Process Point of View

September 12, 2004

Process is something that is not permanent and it serves a
specific purpose. It is not the end means but just a way to
carry out something.

We could be seen as a set of processes. Our physical body
changes over time. It creates new cells and destroys the old ones.
It is in a continuous process of keeping itself alive—a biological
process. More interestingly, our consciousness could be seen as
processes as well. Our mind consists of various processes that
come and go. Our state of mind is not permanent. It changes all
the time. Our moods, feelings, thoughts, and observations keep
us busy. These sensations always appear from somewhere, stay
for a while, and then disappear. We cannot freeze them or make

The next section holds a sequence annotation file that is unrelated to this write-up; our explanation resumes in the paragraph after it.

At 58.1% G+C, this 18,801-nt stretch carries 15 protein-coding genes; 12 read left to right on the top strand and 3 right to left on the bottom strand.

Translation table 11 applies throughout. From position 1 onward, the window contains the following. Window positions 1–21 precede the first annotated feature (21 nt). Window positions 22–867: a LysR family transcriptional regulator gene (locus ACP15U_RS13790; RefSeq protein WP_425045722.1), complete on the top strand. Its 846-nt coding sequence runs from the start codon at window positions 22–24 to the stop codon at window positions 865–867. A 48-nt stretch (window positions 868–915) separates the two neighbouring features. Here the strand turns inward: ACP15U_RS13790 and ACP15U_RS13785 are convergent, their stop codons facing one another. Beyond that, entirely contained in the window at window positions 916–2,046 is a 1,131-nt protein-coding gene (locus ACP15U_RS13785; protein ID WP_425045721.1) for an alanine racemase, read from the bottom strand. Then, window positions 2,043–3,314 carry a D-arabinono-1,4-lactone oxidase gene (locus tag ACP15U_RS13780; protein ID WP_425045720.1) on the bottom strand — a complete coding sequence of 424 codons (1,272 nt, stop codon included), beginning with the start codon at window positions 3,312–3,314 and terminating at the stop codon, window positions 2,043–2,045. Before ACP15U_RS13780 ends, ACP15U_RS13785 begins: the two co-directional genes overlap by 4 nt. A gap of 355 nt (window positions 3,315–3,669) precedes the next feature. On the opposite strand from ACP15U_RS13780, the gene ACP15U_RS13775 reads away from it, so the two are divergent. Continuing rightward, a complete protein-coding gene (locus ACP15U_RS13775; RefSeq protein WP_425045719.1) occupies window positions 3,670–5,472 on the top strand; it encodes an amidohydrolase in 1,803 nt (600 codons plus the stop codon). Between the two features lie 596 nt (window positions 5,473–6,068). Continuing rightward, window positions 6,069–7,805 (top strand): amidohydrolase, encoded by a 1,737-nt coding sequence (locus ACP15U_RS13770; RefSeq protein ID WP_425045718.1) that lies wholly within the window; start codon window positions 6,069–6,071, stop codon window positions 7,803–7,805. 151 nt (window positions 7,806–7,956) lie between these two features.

them stay. Also, our self-image is not permanent. All the time
we re-create the concept of ourselves by defining in the now
time our past (i.e., memories) and the projected future consti-
tuting our current perception and definition of who we are.

After breaking apart in very broad sense our existence into
various sets of processes, it is a fair question to ask where we
are. Who are we—are we just the total sum of the processes
happening in us? Where is the self?

How about if there is no self, only processes that keep going
for a certain period of time? Processes do not need self. They
just carry on going. They flow in and out. The combination of
these processes creates the concept of self. Our mind is the
perception of these temporary processes that gives it a point of
view and illusion of “being.” It exists as long as there are
enough processes in motion. Still, it does not control the
actions. It cannot create the process or reproduce them. It can
only adapt and accept—and realize its own place in the puzzle.
And by doing so it disappears as artificial. But the processes
continue flowing in and out until their time has come.

This is the original text, and an edited version can be found in the Fragments of Reality -book.